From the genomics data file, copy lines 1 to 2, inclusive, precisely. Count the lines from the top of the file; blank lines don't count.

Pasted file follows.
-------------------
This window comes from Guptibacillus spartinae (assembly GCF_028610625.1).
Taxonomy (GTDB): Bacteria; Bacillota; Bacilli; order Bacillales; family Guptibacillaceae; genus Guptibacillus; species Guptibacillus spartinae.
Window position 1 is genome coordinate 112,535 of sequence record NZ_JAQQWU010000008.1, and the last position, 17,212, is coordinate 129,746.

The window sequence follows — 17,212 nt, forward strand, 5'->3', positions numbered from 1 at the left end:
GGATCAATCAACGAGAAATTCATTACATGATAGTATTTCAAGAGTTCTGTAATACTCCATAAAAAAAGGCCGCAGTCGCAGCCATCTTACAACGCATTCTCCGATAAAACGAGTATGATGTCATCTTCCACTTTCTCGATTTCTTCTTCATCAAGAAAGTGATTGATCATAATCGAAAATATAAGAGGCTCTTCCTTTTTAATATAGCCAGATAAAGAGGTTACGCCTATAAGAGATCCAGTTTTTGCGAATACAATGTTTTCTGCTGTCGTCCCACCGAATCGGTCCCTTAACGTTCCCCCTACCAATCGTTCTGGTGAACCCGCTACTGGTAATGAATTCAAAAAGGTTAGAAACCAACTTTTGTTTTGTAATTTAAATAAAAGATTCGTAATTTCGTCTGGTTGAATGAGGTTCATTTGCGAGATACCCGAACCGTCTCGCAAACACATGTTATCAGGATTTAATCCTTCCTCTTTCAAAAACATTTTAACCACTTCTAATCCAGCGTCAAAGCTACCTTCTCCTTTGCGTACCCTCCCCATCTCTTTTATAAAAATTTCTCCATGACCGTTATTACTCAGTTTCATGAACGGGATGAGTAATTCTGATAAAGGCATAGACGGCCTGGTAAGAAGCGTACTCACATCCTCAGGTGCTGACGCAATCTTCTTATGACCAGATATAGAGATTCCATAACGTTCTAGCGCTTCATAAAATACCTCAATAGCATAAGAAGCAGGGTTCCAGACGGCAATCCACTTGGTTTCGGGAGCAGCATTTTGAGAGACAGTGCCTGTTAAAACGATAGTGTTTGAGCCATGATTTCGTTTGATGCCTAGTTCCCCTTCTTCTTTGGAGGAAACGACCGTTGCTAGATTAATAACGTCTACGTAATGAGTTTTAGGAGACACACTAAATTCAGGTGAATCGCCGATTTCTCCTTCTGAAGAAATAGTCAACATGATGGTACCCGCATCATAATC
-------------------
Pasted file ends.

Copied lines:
This window comes from Guptibacillus spartinae (assembly GCF_028610625.1).
Taxonomy (GTDB): Bacteria; Bacillota; Bacilli; order Bacillales; family Guptibacillaceae; genus Guptibacillus; species Guptibacillus spartinae.